Case study: Greening the NT Governments Vehicle Fleet
How is the Territory Government’s Greening the Fleet Strategy progressing?
The Northern Territory Government's Climate Change Policy sets the target for reducing emissions from the Territory Government’s vehicle fleet by 20% by 2014 and 50% by 2020. Under the Greening the Fleet Strategy minimum greenhouse emissions standards are set to encourage the adoption of vehicles that achieve lower fuel use, create less greenhouse gasses and evaluate different fuels, such as LPG, biofuel or electric hyrid vehicles. The strategy will also assess the viability of low emissions vehicles such as electric cars as they become available in Australia.
All vehicles purchased for use by government Agencies are required to have a minimum greenhouse rating of 5.5 for passenger vehicles and 3.5 for light commercial vehicles. Careful selection of Government plated vehicles will be made to ensure that appropriate fuel efficient vehicles are matched to operational needs.
As the NT Government disposes of fleet vehicles locally, the availability of lower emissions vehicles will flow though to the Territory’s second hand vehicle market which will assist the Territory to become an early adopter of climate friendly vehicles and vehicle technology.
Consideration of the Issues
Whole of Government Target
The Greening the Fleet strategy is being implemented in two stages.
- Stage 1, occurring between 2009 and 2011, has a target reduction of 14% CO2. This equates to a reduction in the production of CO2 gases of 39 gm's/km resulting in an actual average of 239 gm/km after 2 years. This will lead to a saving of 1,850 tonnes of CO2 being released into the atmosphere.
Implementation of Stage 1 has been challenging as it involves personal and attitudinal change as well as having appropriate alternative vehicles available for selection.
- Stage 2 covers the remaining three years, 2012 – 2015 with the aim of a further reduction of at least 6%. This equates to an additional saving of 17gm/km for an actual average of 221 gm/km for a total saving of 2,640 tonnes of CO2 gas over the 5 years. The uptake of Stage 2 is expected to be faster as the decisions being made by agencies a individuals are changing and lining up with the objectives of the Greening the Fleet Program.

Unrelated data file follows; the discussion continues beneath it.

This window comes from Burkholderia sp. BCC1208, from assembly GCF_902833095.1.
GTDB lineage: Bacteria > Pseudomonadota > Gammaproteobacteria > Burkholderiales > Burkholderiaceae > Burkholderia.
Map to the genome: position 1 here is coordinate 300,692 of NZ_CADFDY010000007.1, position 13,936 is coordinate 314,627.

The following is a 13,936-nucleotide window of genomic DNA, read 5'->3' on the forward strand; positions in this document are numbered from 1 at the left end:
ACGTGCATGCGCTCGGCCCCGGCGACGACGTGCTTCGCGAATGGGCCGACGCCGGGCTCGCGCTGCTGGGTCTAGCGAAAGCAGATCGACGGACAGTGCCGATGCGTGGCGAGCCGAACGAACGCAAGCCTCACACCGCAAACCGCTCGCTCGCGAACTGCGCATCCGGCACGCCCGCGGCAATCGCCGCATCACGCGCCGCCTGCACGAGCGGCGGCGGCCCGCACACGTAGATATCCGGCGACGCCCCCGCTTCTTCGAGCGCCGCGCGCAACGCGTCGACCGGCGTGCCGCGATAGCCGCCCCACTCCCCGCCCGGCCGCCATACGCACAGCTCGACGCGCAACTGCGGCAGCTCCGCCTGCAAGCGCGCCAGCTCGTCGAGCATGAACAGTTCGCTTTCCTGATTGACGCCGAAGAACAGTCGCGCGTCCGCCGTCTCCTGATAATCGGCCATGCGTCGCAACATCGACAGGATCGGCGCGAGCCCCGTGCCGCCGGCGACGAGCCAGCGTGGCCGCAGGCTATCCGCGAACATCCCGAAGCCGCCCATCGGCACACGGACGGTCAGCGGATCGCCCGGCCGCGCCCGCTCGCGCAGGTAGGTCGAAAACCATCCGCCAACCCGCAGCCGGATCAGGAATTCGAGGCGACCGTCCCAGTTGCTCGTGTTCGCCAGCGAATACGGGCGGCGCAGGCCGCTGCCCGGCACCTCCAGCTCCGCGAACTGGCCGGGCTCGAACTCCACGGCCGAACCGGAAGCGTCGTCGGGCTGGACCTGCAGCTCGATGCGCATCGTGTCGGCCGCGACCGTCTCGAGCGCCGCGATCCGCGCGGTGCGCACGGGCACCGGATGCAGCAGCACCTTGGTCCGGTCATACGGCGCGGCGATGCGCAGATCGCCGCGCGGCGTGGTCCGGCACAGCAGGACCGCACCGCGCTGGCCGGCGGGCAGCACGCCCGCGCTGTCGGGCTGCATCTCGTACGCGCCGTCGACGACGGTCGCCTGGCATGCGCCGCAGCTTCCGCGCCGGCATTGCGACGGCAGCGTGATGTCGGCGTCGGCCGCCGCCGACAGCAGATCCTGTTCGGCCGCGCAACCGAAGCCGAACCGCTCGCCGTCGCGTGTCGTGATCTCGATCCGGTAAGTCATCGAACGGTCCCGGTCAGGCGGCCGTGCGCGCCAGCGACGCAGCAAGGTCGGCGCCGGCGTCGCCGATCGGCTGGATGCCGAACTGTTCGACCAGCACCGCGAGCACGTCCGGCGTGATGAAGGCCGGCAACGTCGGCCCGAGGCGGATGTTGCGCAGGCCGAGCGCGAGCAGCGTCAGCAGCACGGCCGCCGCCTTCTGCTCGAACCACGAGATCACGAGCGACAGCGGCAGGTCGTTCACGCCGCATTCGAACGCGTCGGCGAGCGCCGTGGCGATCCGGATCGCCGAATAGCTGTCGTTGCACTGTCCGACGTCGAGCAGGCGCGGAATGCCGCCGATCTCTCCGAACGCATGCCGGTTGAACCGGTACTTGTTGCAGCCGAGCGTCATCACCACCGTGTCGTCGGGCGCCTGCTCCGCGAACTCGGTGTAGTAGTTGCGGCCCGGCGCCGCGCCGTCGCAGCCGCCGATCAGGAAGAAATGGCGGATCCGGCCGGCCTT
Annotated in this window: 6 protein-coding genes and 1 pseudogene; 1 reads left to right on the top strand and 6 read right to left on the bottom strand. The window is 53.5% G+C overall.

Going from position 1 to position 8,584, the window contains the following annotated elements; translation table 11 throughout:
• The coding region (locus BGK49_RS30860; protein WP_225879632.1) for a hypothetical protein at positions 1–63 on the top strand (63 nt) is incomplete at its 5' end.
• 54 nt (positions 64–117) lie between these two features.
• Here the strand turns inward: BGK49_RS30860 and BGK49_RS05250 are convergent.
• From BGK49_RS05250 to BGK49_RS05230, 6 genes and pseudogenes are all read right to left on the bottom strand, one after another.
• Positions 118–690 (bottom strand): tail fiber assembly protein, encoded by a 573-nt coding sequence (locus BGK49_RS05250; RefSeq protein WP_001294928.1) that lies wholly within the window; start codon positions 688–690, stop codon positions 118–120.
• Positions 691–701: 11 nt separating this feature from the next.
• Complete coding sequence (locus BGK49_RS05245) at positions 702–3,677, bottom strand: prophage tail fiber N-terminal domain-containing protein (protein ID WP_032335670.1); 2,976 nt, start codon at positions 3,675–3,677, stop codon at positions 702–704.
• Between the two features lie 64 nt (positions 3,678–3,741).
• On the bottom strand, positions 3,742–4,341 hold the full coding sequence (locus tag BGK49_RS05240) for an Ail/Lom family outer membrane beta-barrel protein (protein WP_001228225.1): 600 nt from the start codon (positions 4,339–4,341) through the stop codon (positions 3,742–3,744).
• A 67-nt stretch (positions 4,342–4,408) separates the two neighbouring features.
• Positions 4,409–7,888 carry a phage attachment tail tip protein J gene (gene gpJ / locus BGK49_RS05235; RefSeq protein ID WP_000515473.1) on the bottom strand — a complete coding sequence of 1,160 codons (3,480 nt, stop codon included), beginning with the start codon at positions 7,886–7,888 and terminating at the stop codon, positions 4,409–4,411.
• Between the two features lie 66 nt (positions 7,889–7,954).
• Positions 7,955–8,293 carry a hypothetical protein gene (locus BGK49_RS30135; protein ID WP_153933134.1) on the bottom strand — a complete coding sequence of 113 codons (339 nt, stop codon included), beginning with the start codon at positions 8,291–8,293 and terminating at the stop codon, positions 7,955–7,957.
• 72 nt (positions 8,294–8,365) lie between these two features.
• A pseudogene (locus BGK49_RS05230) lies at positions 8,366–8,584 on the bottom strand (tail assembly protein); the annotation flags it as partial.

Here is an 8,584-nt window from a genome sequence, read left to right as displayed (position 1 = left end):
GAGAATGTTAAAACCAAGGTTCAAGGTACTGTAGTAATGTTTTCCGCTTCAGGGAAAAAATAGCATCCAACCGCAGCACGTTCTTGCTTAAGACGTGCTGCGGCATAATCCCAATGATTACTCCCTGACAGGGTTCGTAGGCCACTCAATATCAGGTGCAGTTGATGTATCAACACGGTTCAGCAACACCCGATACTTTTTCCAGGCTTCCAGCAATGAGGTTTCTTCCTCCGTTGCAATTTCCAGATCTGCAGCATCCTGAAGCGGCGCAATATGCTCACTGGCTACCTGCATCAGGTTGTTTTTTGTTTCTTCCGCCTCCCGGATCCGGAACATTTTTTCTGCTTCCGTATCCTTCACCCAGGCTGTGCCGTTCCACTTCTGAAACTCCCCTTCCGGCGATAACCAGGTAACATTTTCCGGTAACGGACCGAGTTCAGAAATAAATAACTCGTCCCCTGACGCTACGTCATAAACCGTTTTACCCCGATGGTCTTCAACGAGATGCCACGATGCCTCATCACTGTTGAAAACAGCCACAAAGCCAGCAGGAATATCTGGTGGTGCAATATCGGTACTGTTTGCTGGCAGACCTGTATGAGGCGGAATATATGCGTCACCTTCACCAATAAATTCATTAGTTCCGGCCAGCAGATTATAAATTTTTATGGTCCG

Annual agency targets will be negotiated as part of the overall target to reduce emissions over the next 5 years. Each agency is required to negotiate an annual target with NT Fleet. The start point for negotiation is 7% of its actual average CO2 production in gm/km. The percentage may rise or fall, depending on the capacity of each agency to reduce its carbon footprint.
It is acknowledged that some agencies have already made a significant effort to reduce production of CO2 gases whereas some agencies still have significant opportunities to achieve similar results. Some agencies have already achieved savings of up to 20% in fuel use as a result of careful examination of the primary purpose and the available substitutes for use in their vehicle fleet. Reviews in all agencies are planned to monitor progress to achieving fuel consumption reduction and greenhouse gas emissions targets.
An incentive program has been introduced to encourage government departments to select more fuel efficient vehicles from the approved 'green list'. To make the 'green list' a vehicle must have a greenhouse rating of at least 7.5.
Incentives to encourage higher uptake of Green Fleet vehicles have also been introduced for government executive contract officers
Selection of Government plated vehicles will be based on three functional categories of Location, Primary Use and Road Surface. A fourth consideration when assessing appropriate vehicles fit for purpose might relate to seasonal travel, such as wet and dry season travel.
The intent of any policy is always tested when the policy is being implemented. In the case of Greening the Fleet the factors that provide challenges for the Territory are the operational requirements imposed by remoteness and the size of our population.